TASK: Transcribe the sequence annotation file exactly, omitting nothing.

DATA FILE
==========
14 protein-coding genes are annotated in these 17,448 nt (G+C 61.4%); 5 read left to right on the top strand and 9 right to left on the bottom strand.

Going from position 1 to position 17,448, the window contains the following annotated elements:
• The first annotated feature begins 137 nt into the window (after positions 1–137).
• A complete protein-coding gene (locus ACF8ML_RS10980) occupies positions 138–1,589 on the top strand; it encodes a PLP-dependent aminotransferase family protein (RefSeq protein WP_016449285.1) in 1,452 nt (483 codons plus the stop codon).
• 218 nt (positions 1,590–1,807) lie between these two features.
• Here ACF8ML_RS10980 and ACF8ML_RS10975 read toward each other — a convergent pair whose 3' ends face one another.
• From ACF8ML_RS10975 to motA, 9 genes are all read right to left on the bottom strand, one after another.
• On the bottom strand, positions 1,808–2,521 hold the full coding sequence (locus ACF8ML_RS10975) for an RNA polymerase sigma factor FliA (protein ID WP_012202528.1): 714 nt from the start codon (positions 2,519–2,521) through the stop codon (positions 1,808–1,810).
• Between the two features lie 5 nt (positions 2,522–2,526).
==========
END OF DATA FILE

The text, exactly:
14 protein-coding genes are annotated in these 17,448 nt (G+C 61.4%); 5 read left to right on the top strand and 9 right to left on the bottom strand.

Going from position 1 to position 17,448, the window contains the following annotated elements:
• The first annotated feature begins 137 nt into the window (after positions 1–137).
• A complete protein-coding gene (locus ACF8ML_RS10980) occupies positions 138–1,589 on the top strand; it encodes a PLP-dependent aminotransferase family protein (RefSeq protein WP_016449285.1) in 1,452 nt (483 codons plus the stop codon).
• 218 nt (positions 1,590–1,807) lie between these two features.
• Here ACF8ML_RS10980 and ACF8ML_RS10975 read toward each other — a convergent pair whose 3' ends face one another.
• From ACF8ML_RS10975 to motA, 9 genes are all read right to left on the bottom strand, one after another.
• On the bottom strand, positions 1,808–2,521 hold the full coding sequence (locus ACF8ML_RS10975) for an RNA polymerase sigma factor FliA (protein ID WP_012202528.1): 714 nt from the start codon (positions 2,519–2,521) through the stop codon (positions 1,808–1,810).
• Between the two features lie 5 nt (positions 2,522–2,526).